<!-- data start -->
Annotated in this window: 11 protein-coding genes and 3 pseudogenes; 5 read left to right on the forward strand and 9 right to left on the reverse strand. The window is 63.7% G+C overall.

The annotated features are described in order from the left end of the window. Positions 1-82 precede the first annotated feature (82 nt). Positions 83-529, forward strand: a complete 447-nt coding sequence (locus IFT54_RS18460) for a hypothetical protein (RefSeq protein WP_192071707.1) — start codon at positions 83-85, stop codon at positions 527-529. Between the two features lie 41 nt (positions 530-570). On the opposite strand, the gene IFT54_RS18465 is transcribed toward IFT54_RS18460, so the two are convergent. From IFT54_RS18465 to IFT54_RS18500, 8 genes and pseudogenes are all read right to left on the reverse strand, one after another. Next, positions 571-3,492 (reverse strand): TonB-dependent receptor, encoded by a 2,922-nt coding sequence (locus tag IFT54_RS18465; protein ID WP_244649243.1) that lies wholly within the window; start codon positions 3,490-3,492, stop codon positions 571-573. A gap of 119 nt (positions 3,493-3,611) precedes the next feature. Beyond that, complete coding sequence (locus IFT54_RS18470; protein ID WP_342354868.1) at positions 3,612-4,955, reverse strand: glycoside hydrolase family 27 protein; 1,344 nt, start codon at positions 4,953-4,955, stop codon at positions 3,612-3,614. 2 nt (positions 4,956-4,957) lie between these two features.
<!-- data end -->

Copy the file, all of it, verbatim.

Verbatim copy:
Annotated in this window: 11 protein-coding genes and 3 pseudogenes; 5 read left to right on the forward strand and 9 right to left on the reverse strand. The window is 63.7% G+C overall.

The annotated features are described in order from the left end of the window. Positions 1-82 precede the first annotated feature (82 nt). Positions 83-529, forward strand: a complete 447-nt coding sequence (locus IFT54_RS18460) for a hypothetical protein (RefSeq protein WP_192071707.1) — start codon at positions 83-85, stop codon at positions 527-529. Between the two features lie 41 nt (positions 530-570). On the opposite strand, the gene IFT54_RS18465 is transcribed toward IFT54_RS18460, so the two are convergent. From IFT54_RS18465 to IFT54_RS18500, 8 genes and pseudogenes are all read right to left on the reverse strand, one after another. Next, positions 571-3,492 (reverse strand): TonB-dependent receptor, encoded by a 2,922-nt coding sequence (locus tag IFT54_RS18465; protein ID WP_244649243.1) that lies wholly within the window; start codon positions 3,490-3,492, stop codon positions 571-573. A gap of 119 nt (positions 3,493-3,611) precedes the next feature. Beyond that, complete coding sequence (locus IFT54_RS18470; protein ID WP_342354868.1) at positions 3,612-4,955, reverse strand: glycoside hydrolase family 27 protein; 1,344 nt, start codon at positions 4,953-4,955, stop codon at positions 3,612-3,614. 2 nt (positions 4,956-4,957) lie between these two features.